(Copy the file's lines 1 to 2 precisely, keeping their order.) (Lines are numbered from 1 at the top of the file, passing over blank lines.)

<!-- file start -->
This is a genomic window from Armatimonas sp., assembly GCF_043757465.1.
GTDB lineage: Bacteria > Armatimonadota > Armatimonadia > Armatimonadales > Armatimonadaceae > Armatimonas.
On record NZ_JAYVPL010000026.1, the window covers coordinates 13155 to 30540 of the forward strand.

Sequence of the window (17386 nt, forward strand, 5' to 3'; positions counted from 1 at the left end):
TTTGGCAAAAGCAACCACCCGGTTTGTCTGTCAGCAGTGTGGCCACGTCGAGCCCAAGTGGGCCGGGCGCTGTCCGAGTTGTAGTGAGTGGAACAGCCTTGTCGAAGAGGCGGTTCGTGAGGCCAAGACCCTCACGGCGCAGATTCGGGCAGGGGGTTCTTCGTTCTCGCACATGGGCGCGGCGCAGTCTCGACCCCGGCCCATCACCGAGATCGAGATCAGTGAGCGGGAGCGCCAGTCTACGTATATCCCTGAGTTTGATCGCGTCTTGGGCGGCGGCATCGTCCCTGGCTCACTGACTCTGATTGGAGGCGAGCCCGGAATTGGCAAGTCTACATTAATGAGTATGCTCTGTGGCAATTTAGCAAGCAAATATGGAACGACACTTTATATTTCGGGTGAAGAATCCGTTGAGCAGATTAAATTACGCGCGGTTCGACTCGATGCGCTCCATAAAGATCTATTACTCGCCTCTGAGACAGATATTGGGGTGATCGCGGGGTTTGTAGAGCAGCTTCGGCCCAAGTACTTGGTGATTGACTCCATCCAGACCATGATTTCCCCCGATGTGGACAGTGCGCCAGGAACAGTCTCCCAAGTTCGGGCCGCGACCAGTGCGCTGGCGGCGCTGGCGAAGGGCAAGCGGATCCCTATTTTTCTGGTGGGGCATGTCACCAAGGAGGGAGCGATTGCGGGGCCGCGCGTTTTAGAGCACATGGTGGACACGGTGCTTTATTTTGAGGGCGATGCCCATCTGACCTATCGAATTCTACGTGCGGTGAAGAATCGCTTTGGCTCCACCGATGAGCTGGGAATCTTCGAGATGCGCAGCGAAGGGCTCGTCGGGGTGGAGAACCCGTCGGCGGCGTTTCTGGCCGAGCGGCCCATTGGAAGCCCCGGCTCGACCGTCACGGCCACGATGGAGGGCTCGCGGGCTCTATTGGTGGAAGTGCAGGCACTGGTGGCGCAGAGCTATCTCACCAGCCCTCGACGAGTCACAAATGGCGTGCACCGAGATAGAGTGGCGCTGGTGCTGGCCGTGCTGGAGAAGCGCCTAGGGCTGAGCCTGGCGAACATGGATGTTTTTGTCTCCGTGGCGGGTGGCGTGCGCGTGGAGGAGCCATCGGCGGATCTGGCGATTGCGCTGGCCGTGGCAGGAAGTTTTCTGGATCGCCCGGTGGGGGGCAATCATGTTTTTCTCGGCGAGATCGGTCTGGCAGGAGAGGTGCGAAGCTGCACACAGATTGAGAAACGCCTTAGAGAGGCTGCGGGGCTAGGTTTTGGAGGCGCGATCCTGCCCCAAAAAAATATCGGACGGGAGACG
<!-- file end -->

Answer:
This is a genomic window from Armatimonas sp., assembly GCF_043757465.1.
GTDB lineage: Bacteria > Armatimonadota > Armatimonadia > Armatimonadales > Armatimonadaceae > Armatimonas.